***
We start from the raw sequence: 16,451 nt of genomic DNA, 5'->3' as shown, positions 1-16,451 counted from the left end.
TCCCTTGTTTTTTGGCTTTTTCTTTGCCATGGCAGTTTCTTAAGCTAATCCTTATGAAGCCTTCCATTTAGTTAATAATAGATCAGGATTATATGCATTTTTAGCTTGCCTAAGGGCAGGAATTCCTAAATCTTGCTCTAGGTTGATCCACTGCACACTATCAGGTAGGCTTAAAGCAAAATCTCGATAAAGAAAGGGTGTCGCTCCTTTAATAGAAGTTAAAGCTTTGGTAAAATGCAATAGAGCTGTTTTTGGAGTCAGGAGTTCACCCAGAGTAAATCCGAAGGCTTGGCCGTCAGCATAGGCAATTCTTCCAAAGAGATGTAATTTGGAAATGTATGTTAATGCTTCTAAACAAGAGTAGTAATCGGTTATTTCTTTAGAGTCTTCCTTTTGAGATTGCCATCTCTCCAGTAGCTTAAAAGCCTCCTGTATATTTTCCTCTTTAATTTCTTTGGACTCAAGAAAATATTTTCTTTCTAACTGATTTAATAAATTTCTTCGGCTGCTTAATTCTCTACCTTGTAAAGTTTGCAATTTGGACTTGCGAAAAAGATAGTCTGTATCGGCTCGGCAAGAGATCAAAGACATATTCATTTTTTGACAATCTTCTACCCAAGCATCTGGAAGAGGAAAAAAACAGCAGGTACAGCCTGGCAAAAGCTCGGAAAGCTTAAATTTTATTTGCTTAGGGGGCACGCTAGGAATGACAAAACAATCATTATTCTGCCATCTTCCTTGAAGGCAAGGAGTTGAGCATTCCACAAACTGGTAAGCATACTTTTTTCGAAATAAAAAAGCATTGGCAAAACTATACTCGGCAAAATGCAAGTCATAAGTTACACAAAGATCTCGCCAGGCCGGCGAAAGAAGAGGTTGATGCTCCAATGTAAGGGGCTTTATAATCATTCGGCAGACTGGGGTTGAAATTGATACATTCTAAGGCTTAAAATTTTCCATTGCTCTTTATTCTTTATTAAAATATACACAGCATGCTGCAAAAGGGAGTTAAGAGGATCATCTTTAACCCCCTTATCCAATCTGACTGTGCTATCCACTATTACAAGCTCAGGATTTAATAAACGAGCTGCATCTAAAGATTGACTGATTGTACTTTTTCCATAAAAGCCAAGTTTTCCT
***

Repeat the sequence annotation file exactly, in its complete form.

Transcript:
We start from the raw sequence: 16,451 nt of genomic DNA, 5'->3' as shown, positions 1-16,451 counted from the left end.
TCCCTTGTTTTTTGGCTTTTTCTTTGCCATGGCAGTTTCTTAAGCTAATCCTTATGAAGCCTTCCATTTAGTTAATAATAGATCAGGATTATATGCATTTTTAGCTTGCCTAAGGGCAGGAATTCCTAAATCTTGCTCTAGGTTGATCCACTGCACACTATCAGGTAGGCTTAAAGCAAAATCTCGATAAAGAAAGGGTGTCGCTCCTTTAATAGAAGTTAAAGCTTTGGTAAAATGCAATAGAGCTGTTTTTGGAGTCAGGAGTTCACCCAGAGTAAATCCGAAGGCTTGGCCGTCAGCATAGGCAATTCTTCCAAAGAGATGTAATTTGGAAATGTATGTTAATGCTTCTAAACAAGAGTAGTAATCGGTTATTTCTTTAGAGTCTTCCTTTTGAGATTGCCATCTCTCCAGTAGCTTAAAAGCCTCCTGTATATTTTCCTCTTTAATTTCTTTGGACTCAAGAAAATATTTTCTTTCTAACTGATTTAATAAATTTCTTCGGCTGCTTAATTCTCTACCTTGTAAAGTTTGCAATTTGGACTTGCGAAAAAGATAGTCTGTATCGGCTCGGCAAGAGATCAAAGACATATTCATTTTTTGACAATCTTCTACCCAAGCATCTGGAAGAGGAAAAAAACAGCAGGTACAGCCTGGCAAAAGCTCGGAAAGCTTAAATTTTATTTGCTTAGGGGGCACGCTAGGAATGACAAAACAATCATTATTCTGCCATCTTCCTTGAAGGCAAGGAGTTGAGCATTCCACAAACTGGTAAGCATACTTTTTTCGAAATAAAAAAGCATTGGCAAAACTATACTCGGCAAAATGCAAGTCATAAGTTACACAAAGATCTCGCCAGGCCGGCGAAAGAAGAGGTTGATGCTCCAATGTAAGGGGCTTTATAATCATTCGGCAGACTGGGGTTGAAATTGATACATTCTAAGGCTTAAAATTTTCCATTGCTCTTTATTCTTTATTAAAATATACACAGCATGCTGCAAAAGGGAGTTAAGAGGATCATCTTTAACCCCCTTATCCAATCTGACTGTGCTATCCACTATTACAAGCTCAGGATTTAATAAACGAGCTGCATCTAAAGATTGACTGATTGTACTTTTTCCATAAAAGCCAAGTTTTCCT